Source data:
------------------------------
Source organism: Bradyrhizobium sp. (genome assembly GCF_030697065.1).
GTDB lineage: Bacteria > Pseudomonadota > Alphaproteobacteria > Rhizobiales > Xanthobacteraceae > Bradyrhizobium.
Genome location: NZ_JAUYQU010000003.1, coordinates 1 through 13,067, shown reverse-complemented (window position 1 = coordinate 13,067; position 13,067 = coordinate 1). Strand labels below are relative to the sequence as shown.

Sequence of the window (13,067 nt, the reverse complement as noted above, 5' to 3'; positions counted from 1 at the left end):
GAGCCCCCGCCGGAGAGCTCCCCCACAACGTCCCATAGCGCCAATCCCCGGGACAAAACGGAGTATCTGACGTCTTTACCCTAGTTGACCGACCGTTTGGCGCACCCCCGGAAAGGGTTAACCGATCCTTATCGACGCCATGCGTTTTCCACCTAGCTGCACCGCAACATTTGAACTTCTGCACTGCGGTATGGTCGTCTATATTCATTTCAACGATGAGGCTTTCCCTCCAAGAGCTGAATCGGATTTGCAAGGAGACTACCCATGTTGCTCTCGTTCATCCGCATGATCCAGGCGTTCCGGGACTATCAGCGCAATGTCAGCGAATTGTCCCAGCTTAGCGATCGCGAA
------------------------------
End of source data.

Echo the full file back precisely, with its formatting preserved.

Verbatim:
Source organism: Bradyrhizobium sp. (genome assembly GCF_030697065.1).
GTDB lineage: Bacteria > Pseudomonadota > Alphaproteobacteria > Rhizobiales > Xanthobacteraceae > Bradyrhizobium.
Genome location: NZ_JAUYQU010000003.1, coordinates 1 through 13,067, shown reverse-complemented (window position 1 = coordinate 13,067; position 13,067 = coordinate 1). Strand labels below are relative to the sequence as shown.

Sequence of the window (13,067 nt, the reverse complement as noted above, 5' to 3'; positions counted from 1 at the left end):
GAGCCCCCGCCGGAGAGCTCCCCCACAACGTCCCATAGCGCCAATCCCCGGGACAAAACGGAGTATCTGACGTCTTTACCCTAGTTGACCGACCGTTTGGCGCACCCCCGGAAAGGGTTAACCGATCCTTATCGACGCCATGCGTTTTCCACCTAGCTGCACCGCAACATTTGAACTTCTGCACTGCGGTATGGTCGTCTATATTCATTTCAACGATGAGGCTTTCCCTCCAAGAGCTGAATCGGATTTGCAAGGAGACTACCCATGTTGCTCTCGTTCATCCGCATGATCCAGGCGTTCCGGGACTATCAGCGCAATGTCAGCGAATTGTCCCAGCTTAGCGATCGCGAA